Putin emphatically did not say that the Russian nuclear umbrella would cover annexed areas of Ukraine nor did he tie mobilization to the annexation. He addressed partial mobilization, annexation referenda in Russian-occupied areas of Ukraine, and the possibility of nuclear war in his speech—but as separate topics rather than a coherent whole. The fact that he mentioned all three topics in a single speech was clearly meant to suggest a linkage, but he went out of his way to avoid making any such linkage explicit.

Putin framed his comments about the possibility of Russian nuclear weapons use in the context of supposed Western threats to use nuclear weapons against Russia. He claimed that Western officials were talking about “the possibility and permissibility of using weapons of mass destruction—nuclear weapons—against Russia.” He continued, “I wish to remind those who allow themselves such statements about Russia that our country also has various means of attack…”  His comment on this topic concludes by noting that Russia would use all means at its disposal in response to a threat to “the territorial integrity of our country, for the defense of Russia and our people.” That comment could be interpreted as applying in advance to the soon-to-be annexed areas of occupied Ukraine, but its placement in the speech and context do not by any means make such an interpretation obvious. Nor is Putin’s language in making this comment different from formal Kremlin policy or from previous statements by Russian officials. Putin’s speech should not be read as an explicit threat that Russia would use nuclear weapons against Ukraine if Ukraine continues counter-offensives against occupied territories after annexation.

Putin did not connect annexation with partial mobilization either, defending the need for partial mobilization by referring to the length of the lines along which Russian forces are now fighting and Western assistance to Ukraine. He noted that the front lines now stretch for more than a thousand kilometers to explain why more Russian forces are needed. He and Shoigu also heavily emphasized the false narrative that Russia is fighting not Ukraine but NATO and the West. This narrative is not new. It is not even markedly different from the initial false justifications Putin offered before ordering the invasion in February.[9] The formal Kremlin position has long been that NATO was pushing Ukraine to war with Russia, that NATO was preparing to give Ukraine nuclear weapons, and that NATO forces were taking up or preparing to take up positions in Ukraine. Putin’s and Shoigu’s repetitions of that line do not reflect an escalation in their rhetoric.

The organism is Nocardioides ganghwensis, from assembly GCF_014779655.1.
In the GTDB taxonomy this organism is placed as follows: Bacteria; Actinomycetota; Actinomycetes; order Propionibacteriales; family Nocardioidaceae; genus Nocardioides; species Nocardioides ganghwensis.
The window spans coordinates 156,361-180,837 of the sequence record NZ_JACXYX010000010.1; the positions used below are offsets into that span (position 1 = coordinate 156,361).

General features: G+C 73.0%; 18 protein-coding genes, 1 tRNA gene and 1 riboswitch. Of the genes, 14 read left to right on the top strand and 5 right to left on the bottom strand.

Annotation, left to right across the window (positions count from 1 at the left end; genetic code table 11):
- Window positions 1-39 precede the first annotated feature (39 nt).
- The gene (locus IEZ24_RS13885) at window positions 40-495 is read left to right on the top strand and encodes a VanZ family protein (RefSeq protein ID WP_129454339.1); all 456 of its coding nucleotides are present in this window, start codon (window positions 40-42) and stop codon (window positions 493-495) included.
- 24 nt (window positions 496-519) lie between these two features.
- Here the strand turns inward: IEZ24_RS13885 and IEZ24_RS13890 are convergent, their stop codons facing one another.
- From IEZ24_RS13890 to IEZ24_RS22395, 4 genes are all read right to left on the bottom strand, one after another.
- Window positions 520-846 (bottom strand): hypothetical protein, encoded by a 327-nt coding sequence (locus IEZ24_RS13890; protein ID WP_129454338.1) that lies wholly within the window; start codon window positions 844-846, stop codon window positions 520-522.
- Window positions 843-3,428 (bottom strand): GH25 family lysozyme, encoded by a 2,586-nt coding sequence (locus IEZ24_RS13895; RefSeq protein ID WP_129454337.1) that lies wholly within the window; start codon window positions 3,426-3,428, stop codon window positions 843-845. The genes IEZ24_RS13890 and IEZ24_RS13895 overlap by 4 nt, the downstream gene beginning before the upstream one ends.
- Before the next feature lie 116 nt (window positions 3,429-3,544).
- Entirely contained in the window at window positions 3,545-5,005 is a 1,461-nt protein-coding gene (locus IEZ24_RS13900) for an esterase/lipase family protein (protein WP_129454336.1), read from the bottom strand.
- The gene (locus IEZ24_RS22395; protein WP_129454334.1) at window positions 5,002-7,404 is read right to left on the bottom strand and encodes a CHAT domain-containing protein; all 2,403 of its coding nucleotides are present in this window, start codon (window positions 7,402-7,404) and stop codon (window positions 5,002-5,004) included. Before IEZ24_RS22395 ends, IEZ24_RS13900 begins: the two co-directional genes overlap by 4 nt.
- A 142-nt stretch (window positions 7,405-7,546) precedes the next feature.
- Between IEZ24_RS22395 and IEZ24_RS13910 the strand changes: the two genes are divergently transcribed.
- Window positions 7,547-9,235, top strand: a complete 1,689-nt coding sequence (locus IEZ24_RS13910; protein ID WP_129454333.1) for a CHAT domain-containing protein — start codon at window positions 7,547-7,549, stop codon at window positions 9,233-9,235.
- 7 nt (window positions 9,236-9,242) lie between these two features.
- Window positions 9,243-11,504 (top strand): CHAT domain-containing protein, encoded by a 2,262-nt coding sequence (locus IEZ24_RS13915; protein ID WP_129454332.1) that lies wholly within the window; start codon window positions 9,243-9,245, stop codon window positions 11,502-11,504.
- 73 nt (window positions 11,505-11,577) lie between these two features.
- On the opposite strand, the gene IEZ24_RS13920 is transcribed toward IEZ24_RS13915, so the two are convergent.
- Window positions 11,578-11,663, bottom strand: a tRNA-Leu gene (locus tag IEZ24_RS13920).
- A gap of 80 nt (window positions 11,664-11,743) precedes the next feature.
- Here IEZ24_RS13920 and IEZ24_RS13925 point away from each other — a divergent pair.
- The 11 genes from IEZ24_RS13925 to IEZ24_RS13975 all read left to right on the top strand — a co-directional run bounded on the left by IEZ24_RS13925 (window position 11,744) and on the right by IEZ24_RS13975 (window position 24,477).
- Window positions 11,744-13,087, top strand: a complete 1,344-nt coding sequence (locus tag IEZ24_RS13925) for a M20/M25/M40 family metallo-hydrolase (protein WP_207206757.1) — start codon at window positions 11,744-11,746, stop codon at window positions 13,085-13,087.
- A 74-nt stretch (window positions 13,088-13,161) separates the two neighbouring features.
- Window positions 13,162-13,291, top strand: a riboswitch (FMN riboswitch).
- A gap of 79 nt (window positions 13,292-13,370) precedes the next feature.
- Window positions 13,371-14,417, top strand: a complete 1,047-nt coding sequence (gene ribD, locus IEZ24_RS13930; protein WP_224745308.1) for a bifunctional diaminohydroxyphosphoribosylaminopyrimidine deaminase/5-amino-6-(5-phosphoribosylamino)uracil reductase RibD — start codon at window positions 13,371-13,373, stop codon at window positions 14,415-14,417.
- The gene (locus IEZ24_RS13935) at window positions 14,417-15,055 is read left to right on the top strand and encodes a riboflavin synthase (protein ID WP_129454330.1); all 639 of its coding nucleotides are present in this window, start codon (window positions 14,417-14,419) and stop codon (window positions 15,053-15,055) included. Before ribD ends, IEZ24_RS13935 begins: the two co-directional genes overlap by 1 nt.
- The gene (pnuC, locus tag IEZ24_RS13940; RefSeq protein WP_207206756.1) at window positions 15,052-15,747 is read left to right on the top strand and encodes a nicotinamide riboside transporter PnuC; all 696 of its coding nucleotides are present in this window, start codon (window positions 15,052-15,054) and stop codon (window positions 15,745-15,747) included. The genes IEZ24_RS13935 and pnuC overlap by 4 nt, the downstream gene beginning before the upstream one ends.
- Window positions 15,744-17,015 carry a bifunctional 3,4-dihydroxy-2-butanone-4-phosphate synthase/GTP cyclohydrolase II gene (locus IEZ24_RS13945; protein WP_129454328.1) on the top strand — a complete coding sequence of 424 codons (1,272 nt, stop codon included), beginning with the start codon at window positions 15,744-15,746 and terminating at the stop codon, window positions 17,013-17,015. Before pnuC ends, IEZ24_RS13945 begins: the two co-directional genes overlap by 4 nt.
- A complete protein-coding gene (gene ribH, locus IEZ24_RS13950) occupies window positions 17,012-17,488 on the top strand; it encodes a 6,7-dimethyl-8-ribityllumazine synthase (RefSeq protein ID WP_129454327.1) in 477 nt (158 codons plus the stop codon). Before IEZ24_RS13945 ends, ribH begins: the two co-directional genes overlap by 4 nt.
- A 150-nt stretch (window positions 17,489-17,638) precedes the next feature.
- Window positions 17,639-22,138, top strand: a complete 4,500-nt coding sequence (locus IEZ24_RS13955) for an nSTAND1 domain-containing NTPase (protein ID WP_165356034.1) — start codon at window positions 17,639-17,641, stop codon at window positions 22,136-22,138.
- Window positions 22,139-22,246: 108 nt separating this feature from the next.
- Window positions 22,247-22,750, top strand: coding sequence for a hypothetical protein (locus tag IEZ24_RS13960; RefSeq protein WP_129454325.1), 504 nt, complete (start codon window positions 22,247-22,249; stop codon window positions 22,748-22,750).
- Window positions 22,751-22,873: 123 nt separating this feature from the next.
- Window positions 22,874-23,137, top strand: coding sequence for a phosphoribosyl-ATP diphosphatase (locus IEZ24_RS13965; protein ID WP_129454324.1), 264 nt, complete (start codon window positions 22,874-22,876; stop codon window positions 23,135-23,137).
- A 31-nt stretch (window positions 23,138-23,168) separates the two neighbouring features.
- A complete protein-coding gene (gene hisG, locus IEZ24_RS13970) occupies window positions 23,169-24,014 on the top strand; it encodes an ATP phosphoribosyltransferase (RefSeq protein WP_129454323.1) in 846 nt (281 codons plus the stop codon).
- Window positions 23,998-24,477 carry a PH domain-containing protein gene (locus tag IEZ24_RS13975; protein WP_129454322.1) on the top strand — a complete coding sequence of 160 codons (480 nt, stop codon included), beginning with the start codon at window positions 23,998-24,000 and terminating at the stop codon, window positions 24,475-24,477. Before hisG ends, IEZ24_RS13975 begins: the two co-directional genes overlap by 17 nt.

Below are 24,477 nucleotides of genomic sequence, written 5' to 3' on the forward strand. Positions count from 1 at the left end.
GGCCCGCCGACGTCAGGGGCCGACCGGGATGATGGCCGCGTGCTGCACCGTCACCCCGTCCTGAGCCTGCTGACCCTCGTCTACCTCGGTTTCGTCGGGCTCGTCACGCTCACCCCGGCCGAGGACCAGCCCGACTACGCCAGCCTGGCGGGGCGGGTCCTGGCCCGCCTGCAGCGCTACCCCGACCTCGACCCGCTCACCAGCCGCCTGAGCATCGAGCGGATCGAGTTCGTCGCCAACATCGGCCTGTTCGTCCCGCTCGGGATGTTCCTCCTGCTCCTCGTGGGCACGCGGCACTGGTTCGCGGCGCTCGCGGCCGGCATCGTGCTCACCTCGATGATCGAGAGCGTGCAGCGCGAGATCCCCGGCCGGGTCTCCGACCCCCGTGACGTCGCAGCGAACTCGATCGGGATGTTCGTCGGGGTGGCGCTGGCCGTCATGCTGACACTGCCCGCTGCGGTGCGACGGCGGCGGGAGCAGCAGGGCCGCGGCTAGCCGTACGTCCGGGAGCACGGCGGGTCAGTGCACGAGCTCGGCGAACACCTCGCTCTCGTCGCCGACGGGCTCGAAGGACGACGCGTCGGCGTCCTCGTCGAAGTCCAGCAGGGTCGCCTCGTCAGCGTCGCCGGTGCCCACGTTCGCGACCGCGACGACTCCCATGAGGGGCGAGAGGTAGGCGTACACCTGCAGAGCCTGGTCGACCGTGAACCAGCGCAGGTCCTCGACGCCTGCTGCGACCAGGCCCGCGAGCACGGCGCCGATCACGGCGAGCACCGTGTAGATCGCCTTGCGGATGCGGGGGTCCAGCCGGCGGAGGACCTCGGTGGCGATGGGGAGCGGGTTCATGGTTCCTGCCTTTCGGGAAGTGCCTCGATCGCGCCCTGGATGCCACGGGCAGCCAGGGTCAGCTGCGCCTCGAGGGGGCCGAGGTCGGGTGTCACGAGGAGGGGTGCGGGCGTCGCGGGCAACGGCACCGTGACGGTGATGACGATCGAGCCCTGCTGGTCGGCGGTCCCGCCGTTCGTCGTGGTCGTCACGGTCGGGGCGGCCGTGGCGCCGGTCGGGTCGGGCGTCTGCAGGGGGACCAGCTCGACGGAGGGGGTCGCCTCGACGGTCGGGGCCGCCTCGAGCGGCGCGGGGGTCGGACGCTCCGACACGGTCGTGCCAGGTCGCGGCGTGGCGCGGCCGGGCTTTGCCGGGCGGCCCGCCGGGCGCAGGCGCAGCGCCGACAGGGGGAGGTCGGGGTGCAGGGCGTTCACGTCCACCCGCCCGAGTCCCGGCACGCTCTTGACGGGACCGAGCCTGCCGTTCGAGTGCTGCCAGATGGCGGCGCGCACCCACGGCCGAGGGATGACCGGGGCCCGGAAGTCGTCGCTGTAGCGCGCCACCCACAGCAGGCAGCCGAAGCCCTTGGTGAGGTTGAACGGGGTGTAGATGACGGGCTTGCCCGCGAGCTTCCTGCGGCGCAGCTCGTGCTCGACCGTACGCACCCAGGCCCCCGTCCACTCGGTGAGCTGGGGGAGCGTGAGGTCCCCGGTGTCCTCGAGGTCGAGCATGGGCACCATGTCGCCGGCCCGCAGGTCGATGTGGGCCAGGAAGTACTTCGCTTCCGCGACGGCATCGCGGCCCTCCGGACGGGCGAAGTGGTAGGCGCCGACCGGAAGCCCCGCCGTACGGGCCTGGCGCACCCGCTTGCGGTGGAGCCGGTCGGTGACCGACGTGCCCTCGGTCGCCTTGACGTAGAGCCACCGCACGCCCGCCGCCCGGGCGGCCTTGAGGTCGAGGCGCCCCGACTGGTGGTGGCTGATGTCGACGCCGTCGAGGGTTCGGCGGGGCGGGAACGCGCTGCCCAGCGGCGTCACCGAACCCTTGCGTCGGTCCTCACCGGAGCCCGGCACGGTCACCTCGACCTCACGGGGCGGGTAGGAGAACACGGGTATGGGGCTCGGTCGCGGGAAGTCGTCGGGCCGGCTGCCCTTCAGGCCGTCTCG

Russia’s partial mobilization will not transform the war this year and may or may not have a significant impact on Russia’s ability to continue operations at their current level next year.  Ukraine and the West should neither dismiss it nor exaggerate it.

Key Takeaways

  • Russian President Vladimir Putin’s announced “partial mobilization” will not materially affect the course of the war in the coming months.
  • Putin did not explicitly threaten to use nuclear weapons if Ukraine continues counter-offensive operations to liberate occupied areas after Russian annexation.
  • Ukrainian forces likely continued offensive operations around Lyman.
  • Ukrainian forces conducted strikes north and east of Kherson City as part of an operational-level interdiction campaign against Russian logistics, military, and transportation assets in Kherson Oblast.
  • Ukrainian and Russian sources identified three areas of kinetic activity on September 21: northwest of Kherson City, near the Ukrainian bridgehead over the Inhulets River, and south of the Kherson-Dnipropetrovsk Oblast border around Vysokopillya.
  • Russian federal subjects (regions) are continuing crypto-mobilization efforts regardless of Russian President Vladimir Putin’s declaration of partial mobilization.
  • Russian-appointed occupation administrators are likely increasing law enforcement and filtration measures in occupied areas of Ukraine in preparation for Russia’s sham annexation referenda.